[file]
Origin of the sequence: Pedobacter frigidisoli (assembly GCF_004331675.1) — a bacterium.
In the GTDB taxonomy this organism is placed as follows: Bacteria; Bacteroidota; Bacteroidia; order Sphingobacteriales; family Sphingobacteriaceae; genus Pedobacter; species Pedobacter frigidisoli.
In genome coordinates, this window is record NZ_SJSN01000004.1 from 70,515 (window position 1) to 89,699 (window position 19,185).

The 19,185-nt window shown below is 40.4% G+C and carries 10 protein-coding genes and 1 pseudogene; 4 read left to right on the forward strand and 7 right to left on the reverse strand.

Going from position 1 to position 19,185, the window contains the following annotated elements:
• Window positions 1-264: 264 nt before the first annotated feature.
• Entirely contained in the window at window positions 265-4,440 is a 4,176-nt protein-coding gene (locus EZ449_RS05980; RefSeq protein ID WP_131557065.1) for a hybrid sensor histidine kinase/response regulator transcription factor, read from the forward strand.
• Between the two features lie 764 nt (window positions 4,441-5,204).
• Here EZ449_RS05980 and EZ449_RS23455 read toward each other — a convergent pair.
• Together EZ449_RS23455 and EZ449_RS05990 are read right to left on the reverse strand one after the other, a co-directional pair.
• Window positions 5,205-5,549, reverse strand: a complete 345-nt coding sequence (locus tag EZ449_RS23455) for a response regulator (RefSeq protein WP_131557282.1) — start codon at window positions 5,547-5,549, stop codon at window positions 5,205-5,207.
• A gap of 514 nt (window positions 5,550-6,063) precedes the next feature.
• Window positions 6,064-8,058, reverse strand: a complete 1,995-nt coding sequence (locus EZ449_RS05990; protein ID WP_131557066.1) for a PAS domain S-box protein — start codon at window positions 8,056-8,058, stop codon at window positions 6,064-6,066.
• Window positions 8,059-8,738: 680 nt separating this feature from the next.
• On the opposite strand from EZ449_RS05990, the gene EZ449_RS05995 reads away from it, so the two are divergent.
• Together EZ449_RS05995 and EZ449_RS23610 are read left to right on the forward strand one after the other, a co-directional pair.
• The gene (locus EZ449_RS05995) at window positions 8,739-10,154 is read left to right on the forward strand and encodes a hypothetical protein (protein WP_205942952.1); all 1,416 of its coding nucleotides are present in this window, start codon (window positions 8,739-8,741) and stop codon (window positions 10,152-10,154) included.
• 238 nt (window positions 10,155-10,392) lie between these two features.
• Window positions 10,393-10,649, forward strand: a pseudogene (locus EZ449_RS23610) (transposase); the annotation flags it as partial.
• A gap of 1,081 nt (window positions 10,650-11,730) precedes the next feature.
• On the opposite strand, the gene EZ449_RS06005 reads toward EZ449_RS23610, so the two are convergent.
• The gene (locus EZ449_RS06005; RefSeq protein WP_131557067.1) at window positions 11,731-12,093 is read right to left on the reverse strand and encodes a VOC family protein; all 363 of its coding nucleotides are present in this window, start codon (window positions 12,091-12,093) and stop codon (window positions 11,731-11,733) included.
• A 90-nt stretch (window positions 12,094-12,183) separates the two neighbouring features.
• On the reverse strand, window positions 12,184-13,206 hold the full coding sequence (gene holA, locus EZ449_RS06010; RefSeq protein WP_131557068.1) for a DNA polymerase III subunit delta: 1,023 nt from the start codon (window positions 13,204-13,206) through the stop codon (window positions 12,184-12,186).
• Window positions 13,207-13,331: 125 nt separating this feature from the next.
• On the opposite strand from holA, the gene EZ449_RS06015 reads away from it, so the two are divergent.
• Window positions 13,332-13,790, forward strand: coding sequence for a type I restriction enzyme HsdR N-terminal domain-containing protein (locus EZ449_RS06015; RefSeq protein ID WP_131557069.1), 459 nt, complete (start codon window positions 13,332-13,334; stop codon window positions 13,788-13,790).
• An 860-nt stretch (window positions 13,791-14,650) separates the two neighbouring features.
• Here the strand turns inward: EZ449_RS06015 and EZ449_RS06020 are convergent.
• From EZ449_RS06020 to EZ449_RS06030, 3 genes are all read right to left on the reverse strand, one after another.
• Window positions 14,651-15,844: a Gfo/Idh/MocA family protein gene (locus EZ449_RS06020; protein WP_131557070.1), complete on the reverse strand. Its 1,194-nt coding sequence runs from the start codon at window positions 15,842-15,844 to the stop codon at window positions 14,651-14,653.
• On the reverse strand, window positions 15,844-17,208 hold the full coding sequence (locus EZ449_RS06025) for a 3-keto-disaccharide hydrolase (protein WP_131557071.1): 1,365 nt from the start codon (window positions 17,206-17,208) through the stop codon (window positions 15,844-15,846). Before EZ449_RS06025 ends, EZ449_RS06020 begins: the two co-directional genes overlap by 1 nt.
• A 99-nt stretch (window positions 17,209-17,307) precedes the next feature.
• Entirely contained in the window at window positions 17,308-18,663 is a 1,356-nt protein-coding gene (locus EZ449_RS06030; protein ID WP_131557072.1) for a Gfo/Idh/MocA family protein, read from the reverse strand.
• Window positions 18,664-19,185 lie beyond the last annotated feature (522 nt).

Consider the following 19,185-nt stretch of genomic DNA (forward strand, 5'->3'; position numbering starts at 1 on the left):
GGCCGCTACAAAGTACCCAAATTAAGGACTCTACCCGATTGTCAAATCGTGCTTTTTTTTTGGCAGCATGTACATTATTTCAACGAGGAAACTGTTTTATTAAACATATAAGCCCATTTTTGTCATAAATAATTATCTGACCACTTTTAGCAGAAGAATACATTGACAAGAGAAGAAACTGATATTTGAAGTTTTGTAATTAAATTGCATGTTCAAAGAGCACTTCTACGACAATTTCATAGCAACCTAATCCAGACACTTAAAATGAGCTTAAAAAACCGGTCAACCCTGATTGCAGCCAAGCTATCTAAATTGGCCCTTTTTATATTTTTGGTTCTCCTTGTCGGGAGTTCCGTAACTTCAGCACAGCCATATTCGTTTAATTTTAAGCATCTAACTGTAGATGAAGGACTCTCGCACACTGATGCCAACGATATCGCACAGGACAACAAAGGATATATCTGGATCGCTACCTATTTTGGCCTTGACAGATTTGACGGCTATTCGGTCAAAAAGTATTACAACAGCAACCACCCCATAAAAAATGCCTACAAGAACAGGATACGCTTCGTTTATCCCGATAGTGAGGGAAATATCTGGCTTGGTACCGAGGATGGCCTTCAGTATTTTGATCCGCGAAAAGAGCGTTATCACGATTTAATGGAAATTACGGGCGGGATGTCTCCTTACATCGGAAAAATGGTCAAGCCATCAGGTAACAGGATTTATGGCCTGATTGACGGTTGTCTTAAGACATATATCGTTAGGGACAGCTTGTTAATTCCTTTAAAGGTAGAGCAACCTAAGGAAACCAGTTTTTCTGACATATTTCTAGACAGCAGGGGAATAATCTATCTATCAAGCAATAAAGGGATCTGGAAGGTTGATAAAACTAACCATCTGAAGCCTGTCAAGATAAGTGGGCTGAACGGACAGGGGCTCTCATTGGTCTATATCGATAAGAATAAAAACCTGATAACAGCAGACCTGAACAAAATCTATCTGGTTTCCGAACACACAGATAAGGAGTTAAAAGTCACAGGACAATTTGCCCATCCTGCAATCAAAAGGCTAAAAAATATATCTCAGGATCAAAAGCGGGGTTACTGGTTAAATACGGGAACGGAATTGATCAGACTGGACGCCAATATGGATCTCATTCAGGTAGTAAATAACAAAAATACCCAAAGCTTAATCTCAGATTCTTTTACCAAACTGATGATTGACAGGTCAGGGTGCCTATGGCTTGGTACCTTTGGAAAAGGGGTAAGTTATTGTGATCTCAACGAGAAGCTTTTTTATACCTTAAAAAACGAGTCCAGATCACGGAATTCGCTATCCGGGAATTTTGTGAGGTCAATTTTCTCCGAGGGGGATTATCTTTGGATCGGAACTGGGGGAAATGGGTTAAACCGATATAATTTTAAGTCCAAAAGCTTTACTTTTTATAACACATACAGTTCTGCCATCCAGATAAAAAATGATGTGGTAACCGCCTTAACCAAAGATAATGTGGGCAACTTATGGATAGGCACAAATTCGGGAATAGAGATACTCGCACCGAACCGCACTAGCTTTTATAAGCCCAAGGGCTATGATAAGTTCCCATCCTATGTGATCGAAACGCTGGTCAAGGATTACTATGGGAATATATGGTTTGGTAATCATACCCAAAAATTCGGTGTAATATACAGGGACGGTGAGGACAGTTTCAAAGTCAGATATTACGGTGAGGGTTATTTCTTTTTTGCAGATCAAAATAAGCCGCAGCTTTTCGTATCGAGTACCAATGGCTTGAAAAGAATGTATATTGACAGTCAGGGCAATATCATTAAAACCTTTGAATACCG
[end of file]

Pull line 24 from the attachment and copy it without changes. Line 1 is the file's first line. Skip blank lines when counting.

• On the reverse strand, window positions 12,184-13,206 hold the full coding sequence (gene holA, locus EZ449_RS06010; RefSeq protein WP_131557068.1) for a DNA polymerase III subunit delta: 1,023 nt from the start codon (window positions 13,204-13,206) through the stop codon (window positions 12,184-12,186).